4. Rider1260

    Rider1260 New Member

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    Hey Les
    I feel your pain my Mac Book Pro is down for the count ( Don't upgrade to Maverick without backups :( ) I am coping 300 gig as I type and then my backup drive crashed also
    I think I will go play my 35 year old tube amp ( that always works ) with a nice PRSi or a 20 year old Lester
    Glad you got things sorted
     
  5. rugerpc

    rugerpc A♥ hoards guitars ♥A
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    I'm on the cusp if completely updating my practice management software and computers for the office. I'm anticipating a journey similar to the one you just took, Les.

    The only sanity-saving grace is that I intend to entirely rebuild my patient database from scratch to eliminate legacy data errors input over the years. It will be a monumental task. But my data will be the cleanest and most accurate that it has been in years. That also means that the current hardware and software will not be altered and can serve as backup during the transition.

    I'm glad you got it all sorted out Les.

    I had developer status a while back. Don't forget to take advantage of the developer discounts.
     
  6. LSchefman

    LSchefman Hears Tones

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    Wait...there are developer discounts?? On what?
     
  7. cyclops

    cyclops New Member

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    Interesting about the beta. I know Avid is not supporting 10.9.1. I wonder what Apple broke?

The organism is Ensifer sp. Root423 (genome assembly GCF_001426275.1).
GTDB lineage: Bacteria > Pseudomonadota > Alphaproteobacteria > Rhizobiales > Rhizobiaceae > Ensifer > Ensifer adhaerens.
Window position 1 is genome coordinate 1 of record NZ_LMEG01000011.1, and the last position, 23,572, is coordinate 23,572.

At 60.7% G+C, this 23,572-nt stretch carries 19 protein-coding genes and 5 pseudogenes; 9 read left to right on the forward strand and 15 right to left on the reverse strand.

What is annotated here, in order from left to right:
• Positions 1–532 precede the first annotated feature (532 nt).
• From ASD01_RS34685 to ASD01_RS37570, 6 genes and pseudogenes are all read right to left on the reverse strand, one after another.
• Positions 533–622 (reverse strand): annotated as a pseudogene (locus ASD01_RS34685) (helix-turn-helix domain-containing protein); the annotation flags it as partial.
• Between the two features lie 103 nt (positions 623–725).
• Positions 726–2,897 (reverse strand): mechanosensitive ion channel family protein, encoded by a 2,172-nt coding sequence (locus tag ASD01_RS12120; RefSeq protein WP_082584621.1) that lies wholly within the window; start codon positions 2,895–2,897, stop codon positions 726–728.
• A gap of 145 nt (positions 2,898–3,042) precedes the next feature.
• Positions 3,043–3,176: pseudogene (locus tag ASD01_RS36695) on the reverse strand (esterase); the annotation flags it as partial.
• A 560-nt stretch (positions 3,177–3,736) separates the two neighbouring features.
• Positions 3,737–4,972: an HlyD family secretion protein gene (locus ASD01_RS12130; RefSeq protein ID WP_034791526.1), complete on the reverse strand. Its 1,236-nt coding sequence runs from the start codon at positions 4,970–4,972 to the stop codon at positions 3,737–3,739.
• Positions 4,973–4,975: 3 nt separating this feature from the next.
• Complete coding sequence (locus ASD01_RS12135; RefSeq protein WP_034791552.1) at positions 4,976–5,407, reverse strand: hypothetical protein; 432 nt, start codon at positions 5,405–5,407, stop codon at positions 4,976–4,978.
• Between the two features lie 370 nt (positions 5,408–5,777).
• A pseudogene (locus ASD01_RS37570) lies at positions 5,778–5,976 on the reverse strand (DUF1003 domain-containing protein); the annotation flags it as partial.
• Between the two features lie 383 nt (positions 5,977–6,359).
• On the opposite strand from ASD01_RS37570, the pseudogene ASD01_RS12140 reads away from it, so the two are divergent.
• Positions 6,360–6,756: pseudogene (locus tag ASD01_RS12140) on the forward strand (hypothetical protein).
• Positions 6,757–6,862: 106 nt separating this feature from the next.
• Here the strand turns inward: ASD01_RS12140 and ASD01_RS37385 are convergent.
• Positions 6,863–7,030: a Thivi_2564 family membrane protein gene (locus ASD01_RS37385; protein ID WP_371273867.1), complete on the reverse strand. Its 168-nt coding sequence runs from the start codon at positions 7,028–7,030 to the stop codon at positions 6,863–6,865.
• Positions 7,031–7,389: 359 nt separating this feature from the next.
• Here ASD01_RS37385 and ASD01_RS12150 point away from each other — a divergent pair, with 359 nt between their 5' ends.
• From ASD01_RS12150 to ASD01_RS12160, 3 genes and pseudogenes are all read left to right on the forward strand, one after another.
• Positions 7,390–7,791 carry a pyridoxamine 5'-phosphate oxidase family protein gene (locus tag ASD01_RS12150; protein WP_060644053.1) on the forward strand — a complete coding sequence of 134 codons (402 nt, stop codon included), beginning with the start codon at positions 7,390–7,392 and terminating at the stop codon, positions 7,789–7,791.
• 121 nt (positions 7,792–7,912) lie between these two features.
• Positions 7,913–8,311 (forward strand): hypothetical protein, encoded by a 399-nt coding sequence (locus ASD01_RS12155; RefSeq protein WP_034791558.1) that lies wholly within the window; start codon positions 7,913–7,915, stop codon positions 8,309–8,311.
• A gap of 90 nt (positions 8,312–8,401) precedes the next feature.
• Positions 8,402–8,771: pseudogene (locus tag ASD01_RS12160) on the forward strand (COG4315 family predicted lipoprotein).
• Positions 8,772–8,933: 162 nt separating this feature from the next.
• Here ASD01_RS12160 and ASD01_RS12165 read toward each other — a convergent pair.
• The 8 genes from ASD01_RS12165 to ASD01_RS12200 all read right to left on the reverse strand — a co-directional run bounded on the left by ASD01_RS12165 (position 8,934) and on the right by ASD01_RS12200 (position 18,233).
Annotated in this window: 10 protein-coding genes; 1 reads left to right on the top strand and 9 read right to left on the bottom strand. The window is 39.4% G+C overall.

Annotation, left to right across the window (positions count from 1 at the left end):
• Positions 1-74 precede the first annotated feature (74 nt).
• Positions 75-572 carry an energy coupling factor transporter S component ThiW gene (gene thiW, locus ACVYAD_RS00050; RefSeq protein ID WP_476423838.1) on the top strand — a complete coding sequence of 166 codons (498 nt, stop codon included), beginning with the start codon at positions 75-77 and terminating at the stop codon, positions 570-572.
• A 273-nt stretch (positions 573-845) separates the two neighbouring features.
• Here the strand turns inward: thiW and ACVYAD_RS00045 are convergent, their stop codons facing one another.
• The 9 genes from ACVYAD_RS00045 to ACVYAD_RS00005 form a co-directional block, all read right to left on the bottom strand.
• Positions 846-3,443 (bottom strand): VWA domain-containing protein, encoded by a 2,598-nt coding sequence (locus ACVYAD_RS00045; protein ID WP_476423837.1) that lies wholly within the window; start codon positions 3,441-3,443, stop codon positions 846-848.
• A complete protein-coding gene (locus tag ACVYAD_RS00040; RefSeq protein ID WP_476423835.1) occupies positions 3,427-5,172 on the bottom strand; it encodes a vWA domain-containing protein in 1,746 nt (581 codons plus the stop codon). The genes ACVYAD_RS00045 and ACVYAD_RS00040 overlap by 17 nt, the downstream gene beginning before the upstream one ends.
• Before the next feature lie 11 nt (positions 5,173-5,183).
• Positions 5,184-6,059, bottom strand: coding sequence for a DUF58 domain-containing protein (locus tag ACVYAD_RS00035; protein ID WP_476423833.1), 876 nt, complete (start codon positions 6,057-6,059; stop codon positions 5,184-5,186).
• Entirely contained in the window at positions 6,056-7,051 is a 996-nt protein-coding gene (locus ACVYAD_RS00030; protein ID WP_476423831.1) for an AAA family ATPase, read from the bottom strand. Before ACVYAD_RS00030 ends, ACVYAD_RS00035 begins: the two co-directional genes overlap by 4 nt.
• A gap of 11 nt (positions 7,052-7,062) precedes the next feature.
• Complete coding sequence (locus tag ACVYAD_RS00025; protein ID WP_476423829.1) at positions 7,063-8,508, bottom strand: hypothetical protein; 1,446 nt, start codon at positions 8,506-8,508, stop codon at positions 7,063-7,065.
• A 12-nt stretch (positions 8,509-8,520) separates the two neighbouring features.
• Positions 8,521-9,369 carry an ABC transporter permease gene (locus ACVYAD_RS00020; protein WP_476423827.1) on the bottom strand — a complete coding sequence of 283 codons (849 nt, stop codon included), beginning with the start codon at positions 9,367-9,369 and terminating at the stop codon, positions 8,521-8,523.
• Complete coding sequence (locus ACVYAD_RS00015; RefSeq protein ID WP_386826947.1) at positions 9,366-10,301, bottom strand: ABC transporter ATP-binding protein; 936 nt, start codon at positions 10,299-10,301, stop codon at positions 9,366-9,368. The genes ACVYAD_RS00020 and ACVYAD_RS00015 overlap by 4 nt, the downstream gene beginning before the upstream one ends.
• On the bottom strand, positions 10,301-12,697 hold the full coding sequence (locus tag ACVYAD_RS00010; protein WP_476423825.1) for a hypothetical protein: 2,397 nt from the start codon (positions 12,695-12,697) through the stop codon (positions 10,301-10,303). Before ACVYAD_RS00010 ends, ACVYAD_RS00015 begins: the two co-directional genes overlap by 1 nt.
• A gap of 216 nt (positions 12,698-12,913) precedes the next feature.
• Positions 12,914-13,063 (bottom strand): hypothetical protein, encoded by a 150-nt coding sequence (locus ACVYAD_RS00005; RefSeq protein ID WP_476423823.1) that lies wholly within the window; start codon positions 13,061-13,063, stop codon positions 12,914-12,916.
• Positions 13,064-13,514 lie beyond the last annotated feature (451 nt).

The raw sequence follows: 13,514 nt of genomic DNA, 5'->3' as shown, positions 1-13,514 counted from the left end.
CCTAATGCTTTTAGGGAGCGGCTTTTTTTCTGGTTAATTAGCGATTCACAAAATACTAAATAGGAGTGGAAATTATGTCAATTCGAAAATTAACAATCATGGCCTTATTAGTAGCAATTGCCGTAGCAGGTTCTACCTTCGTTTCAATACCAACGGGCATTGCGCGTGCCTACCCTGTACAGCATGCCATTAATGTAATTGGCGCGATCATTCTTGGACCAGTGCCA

8. toothace

    toothace We've got, you know, armadillos in our trousers.

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    Ruger…keep us posted on how that goes…a similar software/hardware upgrade is in the future at my practice also...:evil:
     
  9. sergiodeblanc

    sergiodeblanc Get in, loser, we’re going shopping.

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    Hate the upgrade game... I usually go the planned obsolescence route with most of my Macs, but then again I rarely have visitors to my "studio" and entertain clients at commercial places.

    Good luck, Les!
     
  10. andy474x

    andy474x Knows the Drill

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    I see what you did there.
     
  11. JustRob

    JustRob Just a member

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    I used to enjoy the challenges computers gave me. Now I would just prefer that they work. Glad your perseverance paid off.
     
  12. LSchefman

    LSchefman Hears Tones

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    Nah, it's all good. Everything works. But you're right, it's why I upgrade my machine only when necessary!
     
  13. LSchefman

    LSchefman Hears Tones

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    The thing that was most freaky wasn't the long upgrade process, of course -- after all, I could have simply transferred all of my files with Migration Assistant, and instead chose clean installs of everything. So I was prepared for that.

    What caused me such stress was first, spending a decent amount on hardware upgrades, finding them not the solution, buying a new machine, and freaking out when I discovered that after all that effort, the OS had a problem!

    Fortunately...yeah. It's ok now. I can calm down and get back to business.

    Thanks for the comments, guys! Ruger and Toothace, best of luck, my sympathy goes out to you! ;)
     
  14. rugerpc

    rugerpc A♥ hoards guitars ♥A